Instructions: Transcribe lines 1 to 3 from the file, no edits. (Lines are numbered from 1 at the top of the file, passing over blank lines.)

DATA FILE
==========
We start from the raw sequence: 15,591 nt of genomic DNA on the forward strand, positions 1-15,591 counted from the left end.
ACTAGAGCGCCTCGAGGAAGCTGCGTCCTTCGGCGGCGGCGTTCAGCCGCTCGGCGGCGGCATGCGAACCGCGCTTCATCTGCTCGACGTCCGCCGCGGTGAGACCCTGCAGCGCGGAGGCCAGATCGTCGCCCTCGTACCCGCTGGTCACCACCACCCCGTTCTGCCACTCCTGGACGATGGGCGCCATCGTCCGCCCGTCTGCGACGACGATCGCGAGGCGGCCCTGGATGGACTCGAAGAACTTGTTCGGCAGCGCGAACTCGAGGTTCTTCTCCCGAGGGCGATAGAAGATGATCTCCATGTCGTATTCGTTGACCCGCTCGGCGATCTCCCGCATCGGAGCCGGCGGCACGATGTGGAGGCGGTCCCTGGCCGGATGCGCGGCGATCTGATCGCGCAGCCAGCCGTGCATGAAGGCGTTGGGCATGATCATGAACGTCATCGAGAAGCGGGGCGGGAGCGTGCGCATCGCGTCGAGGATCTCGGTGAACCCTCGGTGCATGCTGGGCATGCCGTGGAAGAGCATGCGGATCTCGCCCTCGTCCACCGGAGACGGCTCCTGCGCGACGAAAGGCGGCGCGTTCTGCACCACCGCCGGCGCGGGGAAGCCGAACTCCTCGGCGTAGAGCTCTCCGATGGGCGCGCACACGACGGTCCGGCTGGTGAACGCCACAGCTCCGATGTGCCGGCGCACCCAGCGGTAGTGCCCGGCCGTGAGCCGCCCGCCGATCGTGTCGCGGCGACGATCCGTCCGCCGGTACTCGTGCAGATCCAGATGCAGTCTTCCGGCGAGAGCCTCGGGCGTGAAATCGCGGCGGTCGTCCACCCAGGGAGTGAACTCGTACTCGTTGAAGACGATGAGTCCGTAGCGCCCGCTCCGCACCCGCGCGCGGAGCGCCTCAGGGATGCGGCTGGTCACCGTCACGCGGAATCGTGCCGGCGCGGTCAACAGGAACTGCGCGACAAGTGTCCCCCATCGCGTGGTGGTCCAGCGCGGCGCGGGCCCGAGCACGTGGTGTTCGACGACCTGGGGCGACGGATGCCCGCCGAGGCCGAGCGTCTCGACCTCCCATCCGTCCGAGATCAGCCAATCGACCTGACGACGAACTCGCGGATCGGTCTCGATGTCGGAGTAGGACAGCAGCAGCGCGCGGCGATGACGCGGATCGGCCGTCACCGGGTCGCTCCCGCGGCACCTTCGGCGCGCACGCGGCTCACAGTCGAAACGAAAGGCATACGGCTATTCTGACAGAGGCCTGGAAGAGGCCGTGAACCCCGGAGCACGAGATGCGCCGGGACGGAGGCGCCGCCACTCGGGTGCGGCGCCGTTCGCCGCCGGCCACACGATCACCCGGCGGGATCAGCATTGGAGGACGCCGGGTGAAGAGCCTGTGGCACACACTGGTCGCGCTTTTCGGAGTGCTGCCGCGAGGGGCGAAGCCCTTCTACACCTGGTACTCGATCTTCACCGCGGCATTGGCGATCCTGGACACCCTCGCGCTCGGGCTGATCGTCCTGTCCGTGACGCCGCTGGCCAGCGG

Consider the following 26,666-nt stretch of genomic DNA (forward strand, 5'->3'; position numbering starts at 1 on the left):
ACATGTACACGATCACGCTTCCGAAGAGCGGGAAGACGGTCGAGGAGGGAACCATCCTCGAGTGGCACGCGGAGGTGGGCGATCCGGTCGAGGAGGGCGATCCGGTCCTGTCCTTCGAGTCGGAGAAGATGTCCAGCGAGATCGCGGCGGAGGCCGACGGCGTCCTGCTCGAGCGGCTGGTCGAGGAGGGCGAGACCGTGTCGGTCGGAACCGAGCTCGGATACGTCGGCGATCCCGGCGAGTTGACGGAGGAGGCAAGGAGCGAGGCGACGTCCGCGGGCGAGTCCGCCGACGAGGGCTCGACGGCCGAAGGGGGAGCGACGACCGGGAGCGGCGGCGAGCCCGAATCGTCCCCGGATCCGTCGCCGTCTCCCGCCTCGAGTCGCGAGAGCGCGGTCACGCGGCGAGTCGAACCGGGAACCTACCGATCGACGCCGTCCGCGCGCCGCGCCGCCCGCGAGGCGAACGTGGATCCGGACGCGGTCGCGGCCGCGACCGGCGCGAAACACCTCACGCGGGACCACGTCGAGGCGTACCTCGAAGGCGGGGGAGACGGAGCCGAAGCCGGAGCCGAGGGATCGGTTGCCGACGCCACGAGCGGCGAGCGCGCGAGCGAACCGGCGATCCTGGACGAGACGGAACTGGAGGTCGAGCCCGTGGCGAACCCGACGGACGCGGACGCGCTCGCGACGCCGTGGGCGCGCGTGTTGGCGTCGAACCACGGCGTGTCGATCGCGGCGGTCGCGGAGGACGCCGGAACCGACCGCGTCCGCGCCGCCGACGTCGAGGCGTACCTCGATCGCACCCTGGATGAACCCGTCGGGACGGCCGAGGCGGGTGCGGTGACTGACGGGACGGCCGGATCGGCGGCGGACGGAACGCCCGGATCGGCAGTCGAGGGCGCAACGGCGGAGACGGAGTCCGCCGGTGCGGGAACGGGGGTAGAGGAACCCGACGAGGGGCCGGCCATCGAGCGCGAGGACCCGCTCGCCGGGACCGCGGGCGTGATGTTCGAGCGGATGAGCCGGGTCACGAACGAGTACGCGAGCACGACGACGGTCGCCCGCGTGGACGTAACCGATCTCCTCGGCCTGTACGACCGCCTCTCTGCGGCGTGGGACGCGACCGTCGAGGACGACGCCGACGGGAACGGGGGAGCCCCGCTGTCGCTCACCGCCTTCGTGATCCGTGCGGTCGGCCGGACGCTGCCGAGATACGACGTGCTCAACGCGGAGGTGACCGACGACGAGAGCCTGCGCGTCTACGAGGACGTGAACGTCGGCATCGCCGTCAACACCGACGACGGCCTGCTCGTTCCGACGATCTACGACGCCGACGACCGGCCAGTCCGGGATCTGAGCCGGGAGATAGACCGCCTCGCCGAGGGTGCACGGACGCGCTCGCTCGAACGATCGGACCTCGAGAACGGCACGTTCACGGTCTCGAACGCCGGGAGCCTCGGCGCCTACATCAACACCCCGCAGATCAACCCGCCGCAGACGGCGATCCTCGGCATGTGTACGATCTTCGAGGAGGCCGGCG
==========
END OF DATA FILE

We start from the raw sequence: 15,591 nt of genomic DNA on the forward strand, positions 1-15,591 counted from the left end.
ACTAGAGCGCCTCGAGGAAGCTGCGTCCTTCGGCGGCGGCGTTCAGCCGCTCGGCGGCGGCATGCGAACCGCGCTTCATCTGCTCGACGTCCGCCGCGGTGAGACCCTGCAGCGCGGAGGCCAGATCGTCGCCCTCGTACCCGCTGGTCACCACCACCCCGTTCTGCCACTCCTGGACGATGGGCGCCATCGTCCGCCCGTCTGCGACGACGATCGCGAGGCGGCCCTGGATGGACTCGAAGAACTTGTTCGGCAGCGCGAACTCGAGGTTCTTCTCCCGAGGGCGATAGAAGATGATCTCCATGTCGTATTCGTTGACCCGCTCGGCGATCTCCCGCATCGGAGCCGGCGGCACGATGTGGAGGCGGTCCCTGGCCGGATGCGCGGCGATCTGATCGCGCAGCCAGCCGTGCATGAAGGCGTTGGGCATGATCATGAACGTCATCGAGAAGCGGGGCGGGAGCGTGCGCATCGCGTCGAGGATCTCGGTGAACCCTCGGTGCATGCTGGGCATGCCGTGGAAGAGCATGCGGATCTCGCCCTCGTCCACCGGAGACGGCTCCTGCGCGACGAAAGGCGGCGCGTTCTGCACCACCGCCGGCGCGGGGAAGCCGAACTCCTCGGCGTAGAGCTCTCCGATGGGCGCGCACACGACGGTCCGGCTGGTGAACGCCACAGCTCCGATGTGCCGGCGCACCCAGCGGTAGTGCCCGGCCGTGAGCCGCCCGCCGATCGTGTCGCGGCGACGATCCGTCCGCCGGTACTCGTGCAGATCCAGATGCAGTCTTCCGGCGAGAGCCTCGGGCGTGAAATCGCGGCGGTCGTCCACCCAGGGAGTGAACTCGTACTCGTTGAAGACGATGAGTCCGTAGCGCCCGCTCCGCACCCGCGCGCGGAGCGCCTCAGGGATGCGGCTGGTCACCGTCACGCGGAATCGTGCCGGCGCGGTCAACAGGAACTGCGCGACAAGTGTCCCCCATCGCGTGGTGGTCCAGCGCGGCGCGGGCCCGAGCACGTGGTGTTCGACGACCTGGGGCGACGGATGCCCGCCGAGGCCGAGCGTCTCGACCTCCCATCCGTCCGAGATCAGCCAATCGACCTGACGACGAACTCGCGGATCGGTCTCGATGTCGGAGTAGGACAGCAGCAGCGCGCGGCGATGACGCGGATCGGCCGTCACCGGGTCGCTCCCGCGGCACCTTCGGCGCGCACGCGGCTCACAGTCGAAACGAAAGGCATACGGCTATTCTGACAGAGGCCTGGAAGAGGCCGTGAACCCCGGAGCACGAGATGCGCCGGGACGGAGGCGCCGCCACTCGGGTGCGGCGCCGTTCGCCGCCGGCCACACGATCACCCGGCGGGATCAGCATTGGAGGACGCCGGGTGAAGAGCCTGTGGCACACACTGGTCGCGCTTTTCGGAGTGCTGCCGCGAGGGGCGAAGCCCTTCTACACCTGGTACTCGATCTTCACCGCGGCATTGGCGATCCTGGACACCCTCGCGCTCGGGCTGATCGTCCTGTCCGTGACGCCGCTGGCCAGCGG

Consider the following 26,666-nt stretch of genomic DNA (forward strand, 5'->3'; position numbering starts at 1 on the left):